“However, the strategic plan and its underlying strategy do not reflect some of the key risk management principles set forth in DHS’ National Infrastructure Protection Plan (NIPP), such as conducting a risk assessment based on the three elements of risk—threat, vulnerability and consequence—and developing a cost-benefit analysis and performance measures,” the GAO report stated.
“The decisions are risk-based and threat-based. TSA bases its technology deployments on risk-based security. The whole agency is driven by intelligence,” objected Howe. “I don’t think the people who write those reports have access to the same level of intel briefings that TSA is using when they are making their decisions.”
Howe has one criticism for TSA’s stimulus spending, however. With all of the needs that had been identified prior to the stimulus, she expected TSA to spend the money faster. When it comes to in-line baggage screening equipment, for example, “There has been a queue forming ever since they started installing those systems in 2001,” she said, adding, “I would have expected to see more money move out the door by now.”
Behind TSA and CBP, the third largest recipient of stimulus funds was the Federal Emergency Management Agency (FEMA), which received $610 million for various grant programs, as well as $5 million for disaster loans.
The Recovery Act provided $150 million for port security grants, waiving the match requirements usually required from state and local governments for those funds. The act also eliminated matching requirements for Staffing Adequate Fire and Emergency Response (SAFER) grants for firefighters in fiscal 2009-2010.
While federal grants are a very small source of money for states, waiving match requirements is very helpful in speeding funds to projects that are ready to go, Matthew Bettenhausen, secretary of the California Emergency Management Agency, told Homeland Security Today.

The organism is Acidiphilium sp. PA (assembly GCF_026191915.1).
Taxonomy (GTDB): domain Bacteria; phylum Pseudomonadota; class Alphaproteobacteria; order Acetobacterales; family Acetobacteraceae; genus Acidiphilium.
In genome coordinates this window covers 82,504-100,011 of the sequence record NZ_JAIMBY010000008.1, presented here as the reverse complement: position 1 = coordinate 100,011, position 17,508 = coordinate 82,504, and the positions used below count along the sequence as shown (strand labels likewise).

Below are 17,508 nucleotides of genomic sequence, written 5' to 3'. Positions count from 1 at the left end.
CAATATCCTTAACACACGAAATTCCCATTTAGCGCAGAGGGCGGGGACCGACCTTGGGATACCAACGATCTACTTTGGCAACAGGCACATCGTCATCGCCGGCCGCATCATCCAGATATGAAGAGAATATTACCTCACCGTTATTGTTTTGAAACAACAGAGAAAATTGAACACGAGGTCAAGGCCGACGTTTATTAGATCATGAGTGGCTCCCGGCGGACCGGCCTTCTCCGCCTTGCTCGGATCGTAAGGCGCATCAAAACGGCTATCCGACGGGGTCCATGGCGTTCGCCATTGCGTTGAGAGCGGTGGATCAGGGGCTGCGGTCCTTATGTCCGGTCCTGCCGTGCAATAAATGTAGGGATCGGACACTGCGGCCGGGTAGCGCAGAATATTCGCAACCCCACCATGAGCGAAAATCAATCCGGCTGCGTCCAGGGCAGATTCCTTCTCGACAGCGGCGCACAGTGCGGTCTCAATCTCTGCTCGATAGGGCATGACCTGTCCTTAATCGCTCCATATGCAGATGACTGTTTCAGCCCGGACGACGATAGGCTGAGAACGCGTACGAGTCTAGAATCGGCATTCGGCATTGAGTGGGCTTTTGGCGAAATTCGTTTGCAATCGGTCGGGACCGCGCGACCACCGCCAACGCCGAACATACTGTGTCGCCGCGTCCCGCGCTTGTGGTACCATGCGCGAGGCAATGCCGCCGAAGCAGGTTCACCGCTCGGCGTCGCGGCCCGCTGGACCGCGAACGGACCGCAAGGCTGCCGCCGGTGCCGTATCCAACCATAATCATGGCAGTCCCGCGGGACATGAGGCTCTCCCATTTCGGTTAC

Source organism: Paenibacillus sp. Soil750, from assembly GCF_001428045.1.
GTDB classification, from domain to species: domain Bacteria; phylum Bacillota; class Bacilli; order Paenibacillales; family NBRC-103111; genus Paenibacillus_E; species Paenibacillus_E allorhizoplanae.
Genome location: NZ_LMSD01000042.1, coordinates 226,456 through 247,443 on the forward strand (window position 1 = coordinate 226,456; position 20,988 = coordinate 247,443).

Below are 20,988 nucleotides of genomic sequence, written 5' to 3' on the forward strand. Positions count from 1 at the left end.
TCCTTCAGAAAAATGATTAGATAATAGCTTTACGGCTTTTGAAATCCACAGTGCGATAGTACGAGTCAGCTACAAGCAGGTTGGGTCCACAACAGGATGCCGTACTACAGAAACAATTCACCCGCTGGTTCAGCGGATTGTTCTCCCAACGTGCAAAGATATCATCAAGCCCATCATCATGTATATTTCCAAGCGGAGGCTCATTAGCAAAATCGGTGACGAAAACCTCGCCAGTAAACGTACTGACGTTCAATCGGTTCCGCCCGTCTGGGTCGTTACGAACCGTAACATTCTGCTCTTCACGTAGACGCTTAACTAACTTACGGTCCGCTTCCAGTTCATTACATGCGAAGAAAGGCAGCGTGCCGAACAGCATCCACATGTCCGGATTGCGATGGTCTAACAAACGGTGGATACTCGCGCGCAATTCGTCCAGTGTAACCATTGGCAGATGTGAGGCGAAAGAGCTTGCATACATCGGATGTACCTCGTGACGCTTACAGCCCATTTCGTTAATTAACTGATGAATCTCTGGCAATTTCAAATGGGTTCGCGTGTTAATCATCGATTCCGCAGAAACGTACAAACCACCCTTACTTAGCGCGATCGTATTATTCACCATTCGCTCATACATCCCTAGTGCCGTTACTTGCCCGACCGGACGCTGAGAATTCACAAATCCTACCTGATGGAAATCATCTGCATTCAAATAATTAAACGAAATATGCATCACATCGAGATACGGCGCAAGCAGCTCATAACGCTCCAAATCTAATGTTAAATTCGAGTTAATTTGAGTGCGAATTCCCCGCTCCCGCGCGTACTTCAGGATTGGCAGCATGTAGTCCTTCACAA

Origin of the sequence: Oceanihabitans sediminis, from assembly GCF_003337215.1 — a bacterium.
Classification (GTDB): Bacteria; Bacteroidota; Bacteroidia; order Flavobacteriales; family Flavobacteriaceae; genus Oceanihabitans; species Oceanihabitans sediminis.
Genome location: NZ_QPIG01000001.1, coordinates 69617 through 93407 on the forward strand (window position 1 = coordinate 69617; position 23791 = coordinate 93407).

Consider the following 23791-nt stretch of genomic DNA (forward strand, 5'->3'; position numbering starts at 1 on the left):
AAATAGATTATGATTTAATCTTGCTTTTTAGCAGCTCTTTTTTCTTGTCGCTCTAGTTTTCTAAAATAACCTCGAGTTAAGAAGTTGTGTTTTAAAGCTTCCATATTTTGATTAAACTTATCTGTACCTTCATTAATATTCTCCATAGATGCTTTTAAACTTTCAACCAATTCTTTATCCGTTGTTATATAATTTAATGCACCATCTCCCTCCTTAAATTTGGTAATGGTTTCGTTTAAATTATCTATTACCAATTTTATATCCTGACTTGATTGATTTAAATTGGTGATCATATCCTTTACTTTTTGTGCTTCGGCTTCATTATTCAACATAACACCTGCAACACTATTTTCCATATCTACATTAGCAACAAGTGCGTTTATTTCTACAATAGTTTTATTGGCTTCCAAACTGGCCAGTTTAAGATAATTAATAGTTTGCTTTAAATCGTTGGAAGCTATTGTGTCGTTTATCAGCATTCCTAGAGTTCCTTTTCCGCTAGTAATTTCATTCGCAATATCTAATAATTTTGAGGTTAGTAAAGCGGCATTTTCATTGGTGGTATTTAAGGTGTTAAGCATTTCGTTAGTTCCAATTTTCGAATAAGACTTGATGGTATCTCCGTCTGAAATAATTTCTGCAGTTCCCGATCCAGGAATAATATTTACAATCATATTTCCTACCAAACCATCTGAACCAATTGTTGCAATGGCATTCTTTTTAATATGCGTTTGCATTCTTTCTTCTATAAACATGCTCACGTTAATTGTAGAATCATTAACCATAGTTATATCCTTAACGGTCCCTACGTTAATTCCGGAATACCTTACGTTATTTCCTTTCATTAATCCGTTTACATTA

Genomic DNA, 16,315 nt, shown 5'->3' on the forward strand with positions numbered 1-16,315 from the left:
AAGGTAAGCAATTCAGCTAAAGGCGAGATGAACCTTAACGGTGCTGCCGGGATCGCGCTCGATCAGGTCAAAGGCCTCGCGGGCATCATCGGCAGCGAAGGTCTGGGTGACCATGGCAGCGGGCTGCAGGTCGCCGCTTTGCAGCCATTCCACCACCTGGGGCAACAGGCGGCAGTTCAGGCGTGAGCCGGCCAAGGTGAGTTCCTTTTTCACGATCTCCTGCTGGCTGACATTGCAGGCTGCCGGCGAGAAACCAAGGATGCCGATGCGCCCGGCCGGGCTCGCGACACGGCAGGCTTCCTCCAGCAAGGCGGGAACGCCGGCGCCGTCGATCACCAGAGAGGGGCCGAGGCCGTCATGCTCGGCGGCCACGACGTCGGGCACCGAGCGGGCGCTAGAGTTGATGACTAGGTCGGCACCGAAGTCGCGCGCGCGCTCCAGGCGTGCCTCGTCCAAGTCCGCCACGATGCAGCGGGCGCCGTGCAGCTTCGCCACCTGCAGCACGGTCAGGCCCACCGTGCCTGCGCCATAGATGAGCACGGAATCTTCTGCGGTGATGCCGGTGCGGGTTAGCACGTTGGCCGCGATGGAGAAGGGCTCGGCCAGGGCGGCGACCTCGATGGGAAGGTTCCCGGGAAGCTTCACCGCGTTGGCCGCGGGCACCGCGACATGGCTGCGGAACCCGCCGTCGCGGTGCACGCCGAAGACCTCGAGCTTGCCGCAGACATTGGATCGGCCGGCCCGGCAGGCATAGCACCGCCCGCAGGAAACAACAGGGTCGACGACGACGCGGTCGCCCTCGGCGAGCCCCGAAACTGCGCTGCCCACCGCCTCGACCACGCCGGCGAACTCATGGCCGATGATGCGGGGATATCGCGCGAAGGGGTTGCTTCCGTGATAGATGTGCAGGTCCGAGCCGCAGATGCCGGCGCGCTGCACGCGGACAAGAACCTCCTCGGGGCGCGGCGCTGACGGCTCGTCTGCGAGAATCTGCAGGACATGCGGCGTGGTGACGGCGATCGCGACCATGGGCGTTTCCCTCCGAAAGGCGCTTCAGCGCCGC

Whenever the secretary of DHS has the power to waive non-federal match requirements for any grant programs, she should do so, given the current economic environment, Bettenhausen contended. States once thought they would be able to meet those matches in future years, but now they cannot due to the tough recessions they have gone through.
“Our situation in California is that the governor went to the people of California with his propositions to build infrastructure and included $100 million in there for our ports with the bonds. Our ports were going to use that bond funding to do the match. Well, we’re now in a fiscal crisis. The bonds are being held up, so the match isn’t there, so those investments aren’t being done,” Bettenhausen explained.
“If we want to talk about stimulus, those are shovel-ready projects that are now being held up just because of the match requirements. So if you really want to start seeing the money flowing into the economy, waive those matches,” he stated.
The need for waiving match requirements is particularly great in grant programs like those for interoperable communications, Bettenhausen noted. Police and fire departments in California completed planning for interoperable communications and applied for grants, but the state’s budget crunch forced them to make tough decisions that they didn’t anticipate.